Fish story

Maybe you know the feeling: You walk into a Chinese restaurant and open the menu. If it’s rich with favorites from the homeland — rather than the bastardized, “let’s not scare off the locals” cream cheese wontons and such — what do you order? You make a stab, but somehow, the dishes flowing to nearby tables of Asian families look a lot more enticing than the chicken stir-fry warming your plate.

From its spot on Eat Street, back before that stretch of Nicollet became a trendy dining destination, Rainbow Café has been serving dishes that native-born Chinese crave. But for those of us who cannot boast palates formed across the ocean, the battle of winnowing the options is enough to bring on post-traumatic stress syndrome.

Here’s a cure: Order the walleye.

The tender fish, served whole, has been the star of Rainbow’s menu for more than 20 years. At first, only its Asian customers got the message, but the secret was too scrumptious to simmer untold for long. “My family, and the Chinese I know, like to go out to eat in groups and order a steamed fish,” Tammy Wong explains its original popularity — “and we like it whole; fillets,” she says, “are more boring.”

Walleye was her instant choice for preparing the delicacy, for practical as well as gustatory reasons. “In Minnesota, people weren’t used to eating fish [20 years ago], but they’re familiar with walleye.”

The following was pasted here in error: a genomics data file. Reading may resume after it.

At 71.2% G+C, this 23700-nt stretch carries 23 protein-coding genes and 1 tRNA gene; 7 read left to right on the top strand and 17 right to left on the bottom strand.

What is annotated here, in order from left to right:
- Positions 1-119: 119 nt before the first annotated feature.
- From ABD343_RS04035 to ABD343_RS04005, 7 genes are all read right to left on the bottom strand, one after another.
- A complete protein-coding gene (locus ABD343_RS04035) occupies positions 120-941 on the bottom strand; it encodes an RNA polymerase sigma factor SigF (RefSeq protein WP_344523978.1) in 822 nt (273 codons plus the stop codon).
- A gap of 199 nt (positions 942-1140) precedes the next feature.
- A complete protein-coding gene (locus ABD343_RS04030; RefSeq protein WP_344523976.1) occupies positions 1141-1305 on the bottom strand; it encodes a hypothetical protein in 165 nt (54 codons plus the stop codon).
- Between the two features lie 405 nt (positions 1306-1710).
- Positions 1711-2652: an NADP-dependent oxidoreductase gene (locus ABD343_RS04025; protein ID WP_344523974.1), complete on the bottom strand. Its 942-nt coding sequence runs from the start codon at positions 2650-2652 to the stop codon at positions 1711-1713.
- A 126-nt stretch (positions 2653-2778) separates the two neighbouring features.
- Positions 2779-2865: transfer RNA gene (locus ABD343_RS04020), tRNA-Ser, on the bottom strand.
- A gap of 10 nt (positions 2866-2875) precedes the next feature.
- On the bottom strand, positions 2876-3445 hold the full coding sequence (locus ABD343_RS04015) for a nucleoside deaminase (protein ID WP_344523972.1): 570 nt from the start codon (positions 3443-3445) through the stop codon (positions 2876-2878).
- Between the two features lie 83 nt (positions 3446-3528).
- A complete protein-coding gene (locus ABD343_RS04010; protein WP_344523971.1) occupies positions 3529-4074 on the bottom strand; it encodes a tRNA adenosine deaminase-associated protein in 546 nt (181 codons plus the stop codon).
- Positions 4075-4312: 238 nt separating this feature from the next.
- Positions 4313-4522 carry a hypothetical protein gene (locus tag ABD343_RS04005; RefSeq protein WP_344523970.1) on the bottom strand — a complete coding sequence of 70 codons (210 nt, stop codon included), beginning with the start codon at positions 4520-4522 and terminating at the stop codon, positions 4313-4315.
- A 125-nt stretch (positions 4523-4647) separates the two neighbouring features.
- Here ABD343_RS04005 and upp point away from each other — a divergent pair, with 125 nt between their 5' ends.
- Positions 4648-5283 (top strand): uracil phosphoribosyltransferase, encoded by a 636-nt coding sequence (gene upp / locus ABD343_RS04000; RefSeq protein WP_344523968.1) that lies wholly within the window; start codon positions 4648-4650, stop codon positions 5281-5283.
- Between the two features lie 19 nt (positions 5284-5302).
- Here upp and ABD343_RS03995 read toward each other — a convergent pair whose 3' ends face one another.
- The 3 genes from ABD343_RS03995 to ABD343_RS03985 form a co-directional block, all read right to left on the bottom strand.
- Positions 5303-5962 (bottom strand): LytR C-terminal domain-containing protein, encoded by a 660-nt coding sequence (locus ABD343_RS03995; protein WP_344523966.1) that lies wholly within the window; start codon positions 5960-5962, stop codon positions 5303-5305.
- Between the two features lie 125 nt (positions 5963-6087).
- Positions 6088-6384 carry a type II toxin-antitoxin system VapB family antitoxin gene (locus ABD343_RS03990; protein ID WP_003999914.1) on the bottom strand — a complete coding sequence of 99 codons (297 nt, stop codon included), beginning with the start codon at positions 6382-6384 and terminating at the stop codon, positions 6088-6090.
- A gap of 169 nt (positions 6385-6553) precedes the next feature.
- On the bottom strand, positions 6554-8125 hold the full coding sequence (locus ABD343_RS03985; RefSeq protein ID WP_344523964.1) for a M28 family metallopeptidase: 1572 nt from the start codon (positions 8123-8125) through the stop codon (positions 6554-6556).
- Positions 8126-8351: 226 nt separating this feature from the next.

Wong orders this freshwater fish in two-to-three-pound sizes — these days, from Canada, where the supply is more consistent — then gently steams it. The secret lies, she says, in “perfect timing — [it’s] not overcooked nor undercooked.” Then it’s drained and carefully arranged atop a serving platter. Next, a spritz of soy sauce hits the skin to awaken its delicate flavor, followed by a topknot of julienned green onion, fresh ginger and cilantro. That dainty garnish is another standard by which you can judge the finesse of a Chinese kitchen, she instructs: “Not too much. And to do it right, you have to cut the pieces very, very slender or it looks sloppy.”

Next, oil that has been heated in a wok until that perfect moment when it’s “really, really hot but not burning” is scooped on top — “so when you eat it, you taste the wok’s smoke: That’s what I look for,” explains this perfectionist.

And that’s exactly why picky, picky Chinese customers flock here from outlying communities. “If I’m out of walleye, they walk back out the door,” she says. However, both Rainbow’s Vietnamese and Laotian clientele come in with different preferences. They savor their whole fish fried and flavored with a savory black bean sauce. “That’s what they like best, and it’s such a project to prepare at home that they’d rather come here,” Wong reports.

Her Caucasian customers, when offered a whole fish — from head to tail — fall into two camps of diners — “either they’re fascinated or horrified.” (To the latter, I’d suggest, “Get over it.”) Wong suggests that the fish will feed a party of four, augmented by the rice accompanying it and a side order of vegetables and maybe another dish or two. No leftovers, guaranteed.

Rainbow Chinese
2739 Nicollet Ave.